Mark Zip Poop ’11

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Katie B – On A Mission (Rinse / Columbia)
Among all the BRIT School graduates who made waves this year (Adele, Jamie Woon, Rizzle Kicks, Amy Winehouse), Katie B was by far my favourite. Last year’s contribution to the Magnetic Man album (featuring the brilliant lyric “something, something, something…”) and the “On A Mission” single had given us reason to expect a strong debut and we were not disappointed. The combination of pop, UK funky, dubstep and drum ‘n bass (hell, there’s even an Amen break on a coupla tracks) was addicting and served to put her light and flexible voice in interestingly textured and coloured spaces. Bonus points for having the balls to invite Ms. Dynamite on the record and for holding her own next to that whirlwind.

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PJ Harvey – Let England Shake (Vagrant)
This is the record I turned to most often for a dose of reality. It seemed to change throughout the year as I frieghted it with more contemporary baggage and sloughed off the approach I had taken the last time I listened to it. One day it was about war, the next the Arab Spring, the next broken relationships. Art is (partly) about what you bring to it, right?

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Tom Waits – Bad As Me (Anti)
This is the record I turned to most often for a dose of horror. Over the last seve­­ral CDs, I have found that a little Tom goes a long way. For some reason this particular record made me listen longer and more closely. “Hell Broke Luce” is the most frightening song I’ve heard in many years.

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Lykke Li – Wounded Rhymes (Atlantic)
This is the record I turned to most often for a dose of sadness. Sure, there are depressive songs here. But they don’t really strike me as morose. The singing and the production give off the feeling of some small glimmer of hope buried in the gloom. Whether it’s the shoop-shoowaa or the pop melodies, there’s light at the end of the tunnel. I think. Bonus: Remarkable video for “Sadness is a Blessing” with Stellan Skarsgård.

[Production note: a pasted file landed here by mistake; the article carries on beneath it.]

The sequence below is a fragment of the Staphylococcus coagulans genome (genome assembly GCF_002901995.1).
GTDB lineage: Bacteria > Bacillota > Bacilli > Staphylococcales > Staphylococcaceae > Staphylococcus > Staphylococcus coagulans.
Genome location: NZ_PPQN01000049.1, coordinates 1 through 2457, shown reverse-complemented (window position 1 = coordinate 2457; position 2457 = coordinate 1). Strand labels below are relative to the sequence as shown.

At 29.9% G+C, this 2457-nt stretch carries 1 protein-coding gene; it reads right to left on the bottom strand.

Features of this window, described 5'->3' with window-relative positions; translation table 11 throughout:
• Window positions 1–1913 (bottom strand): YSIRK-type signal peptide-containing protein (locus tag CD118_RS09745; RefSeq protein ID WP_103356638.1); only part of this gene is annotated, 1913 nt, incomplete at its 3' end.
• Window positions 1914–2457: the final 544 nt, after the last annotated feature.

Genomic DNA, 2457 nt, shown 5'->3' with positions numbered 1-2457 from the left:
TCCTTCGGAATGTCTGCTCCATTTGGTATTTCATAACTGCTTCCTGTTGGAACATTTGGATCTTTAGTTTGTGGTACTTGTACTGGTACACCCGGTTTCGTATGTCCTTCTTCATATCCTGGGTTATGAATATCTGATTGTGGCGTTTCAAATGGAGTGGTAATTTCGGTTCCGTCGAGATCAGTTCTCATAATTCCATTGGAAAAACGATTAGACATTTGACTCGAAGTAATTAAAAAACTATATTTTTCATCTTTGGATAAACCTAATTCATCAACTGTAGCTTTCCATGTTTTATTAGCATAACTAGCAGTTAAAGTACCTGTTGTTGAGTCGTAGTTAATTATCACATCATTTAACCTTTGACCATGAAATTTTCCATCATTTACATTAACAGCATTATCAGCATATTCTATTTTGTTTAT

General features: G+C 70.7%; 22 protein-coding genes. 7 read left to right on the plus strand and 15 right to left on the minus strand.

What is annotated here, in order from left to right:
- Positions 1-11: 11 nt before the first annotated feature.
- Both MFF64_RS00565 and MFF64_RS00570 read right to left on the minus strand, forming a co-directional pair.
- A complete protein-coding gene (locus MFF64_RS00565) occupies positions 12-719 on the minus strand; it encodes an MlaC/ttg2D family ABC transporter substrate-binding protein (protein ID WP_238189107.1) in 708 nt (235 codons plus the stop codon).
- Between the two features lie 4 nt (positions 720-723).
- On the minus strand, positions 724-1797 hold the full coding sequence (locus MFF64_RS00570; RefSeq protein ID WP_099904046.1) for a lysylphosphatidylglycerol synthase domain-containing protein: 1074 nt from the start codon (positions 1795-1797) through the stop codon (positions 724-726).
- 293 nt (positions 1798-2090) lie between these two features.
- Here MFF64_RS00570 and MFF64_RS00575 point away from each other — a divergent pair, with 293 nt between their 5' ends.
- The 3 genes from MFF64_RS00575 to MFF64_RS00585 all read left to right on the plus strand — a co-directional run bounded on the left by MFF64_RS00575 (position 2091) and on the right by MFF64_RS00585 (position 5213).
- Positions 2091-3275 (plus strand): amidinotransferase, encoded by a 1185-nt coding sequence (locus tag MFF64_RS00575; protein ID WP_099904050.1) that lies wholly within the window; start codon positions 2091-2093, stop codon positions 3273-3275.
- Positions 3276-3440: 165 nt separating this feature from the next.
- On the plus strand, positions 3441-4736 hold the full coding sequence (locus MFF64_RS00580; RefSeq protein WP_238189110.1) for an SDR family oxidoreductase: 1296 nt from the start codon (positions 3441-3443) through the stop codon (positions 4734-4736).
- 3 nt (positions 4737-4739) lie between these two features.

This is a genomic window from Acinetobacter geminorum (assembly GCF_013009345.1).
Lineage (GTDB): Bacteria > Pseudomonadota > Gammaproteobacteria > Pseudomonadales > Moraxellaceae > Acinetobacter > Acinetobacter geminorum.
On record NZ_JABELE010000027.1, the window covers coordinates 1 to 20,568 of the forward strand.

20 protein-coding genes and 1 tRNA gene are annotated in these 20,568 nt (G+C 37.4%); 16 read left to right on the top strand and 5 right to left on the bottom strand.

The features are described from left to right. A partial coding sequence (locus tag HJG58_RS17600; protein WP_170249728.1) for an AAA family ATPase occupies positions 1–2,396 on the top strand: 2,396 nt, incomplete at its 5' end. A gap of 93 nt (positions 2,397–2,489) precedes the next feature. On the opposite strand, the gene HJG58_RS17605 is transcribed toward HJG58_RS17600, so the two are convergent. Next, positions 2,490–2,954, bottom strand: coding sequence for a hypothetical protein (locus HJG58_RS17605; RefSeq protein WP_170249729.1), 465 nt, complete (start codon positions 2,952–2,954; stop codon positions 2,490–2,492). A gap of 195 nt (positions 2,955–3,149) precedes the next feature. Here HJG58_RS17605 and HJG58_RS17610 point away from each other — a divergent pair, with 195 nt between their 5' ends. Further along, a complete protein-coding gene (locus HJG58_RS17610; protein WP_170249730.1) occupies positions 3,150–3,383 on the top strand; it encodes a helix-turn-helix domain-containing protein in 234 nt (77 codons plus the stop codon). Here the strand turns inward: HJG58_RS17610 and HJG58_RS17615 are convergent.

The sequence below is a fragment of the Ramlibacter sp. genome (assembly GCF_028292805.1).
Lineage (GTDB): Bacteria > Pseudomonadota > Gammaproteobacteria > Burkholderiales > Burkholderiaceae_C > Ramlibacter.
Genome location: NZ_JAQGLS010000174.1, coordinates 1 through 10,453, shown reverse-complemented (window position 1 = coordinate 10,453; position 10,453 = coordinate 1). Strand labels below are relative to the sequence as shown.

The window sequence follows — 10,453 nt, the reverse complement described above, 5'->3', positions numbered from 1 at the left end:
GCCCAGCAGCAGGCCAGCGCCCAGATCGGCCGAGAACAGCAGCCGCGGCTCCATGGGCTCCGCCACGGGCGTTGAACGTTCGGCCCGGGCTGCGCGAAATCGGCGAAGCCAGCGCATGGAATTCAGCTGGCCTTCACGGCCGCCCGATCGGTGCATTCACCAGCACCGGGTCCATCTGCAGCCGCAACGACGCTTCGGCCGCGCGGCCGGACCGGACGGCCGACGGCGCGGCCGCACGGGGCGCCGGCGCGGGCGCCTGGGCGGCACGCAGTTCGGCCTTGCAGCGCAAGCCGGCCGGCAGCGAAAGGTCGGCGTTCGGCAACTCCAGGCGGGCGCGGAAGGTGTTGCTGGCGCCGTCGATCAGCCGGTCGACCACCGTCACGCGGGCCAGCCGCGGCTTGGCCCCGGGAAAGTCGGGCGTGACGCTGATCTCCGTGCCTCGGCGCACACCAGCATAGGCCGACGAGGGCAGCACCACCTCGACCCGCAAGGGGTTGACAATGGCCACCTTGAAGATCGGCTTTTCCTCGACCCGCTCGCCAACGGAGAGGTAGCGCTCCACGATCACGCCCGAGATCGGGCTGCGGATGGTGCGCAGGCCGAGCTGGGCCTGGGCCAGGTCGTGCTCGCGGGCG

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Chase & Status – No More Idols (Mercury UK)
While this, their second full length effort, is more obviously commercial than the first, it’s difficult to say if that is because the world has moved toward them or vice versa. They definitely made an effort to make the sonics stand out, but the mash and chaos of styles and attitudes is not obvious. It’s a particularly calculated set of “let’s see what we can fuck with next” approaches to drum ‘n bass, house, dubstep and brostep. Confirming the success of the approach, videos of the live tour show massive mosh pits and stadium sized stage sets rocking huge crowds.

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V.A. – Annie Mac Presents 2011 (Island UK)
For the last 3 years the “AMP” series has done a great job of giving casual pop fans a comprehensive snapshot (if there can be such a thing) of dance music from the twilight zone between the deeeeeep underground and the truly mainstream. All the tracks are accessible and up-front, but none are too hackneyed. Annie Mac’s weekly radio show and her concert series do a good job of integrating electronic dance music of all types, and that’s the philosophy behind the compilations too. This year she includes killers from Redlight featuring Ms. Dynamite, Tensnake, Aloe Blacc and Jack Beats, among many others. Where the song is a mainstream success, these compilations use a remix which is odd or twisted. For instance, Adele’s “Rolling in the Deep” is represented by the Jamie XX remix, which strips this year’s runaway smash down to the vocals and a few stabs and adds what is essentially a moombahton beat. These days it’s a fools’ errand trying to keep up with every micro-genre in the dance world, but the combination of the radio show and these comps makes the effort a pleasurable one.

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Bunny Lee & The Agrovators – Dub Will Change Your Mind (King Spinna UK)
This limited edition vinyl / mp3 release is the first from King Spinna, a new label formed by the guys behind the late lamented Blood and Fire. While there’s no shortage of Bunny Lee/King Tubby dub items on the market right now, this one contains some truly rare dubs from ’74 to ’78. The remastering is good and the packaging classy.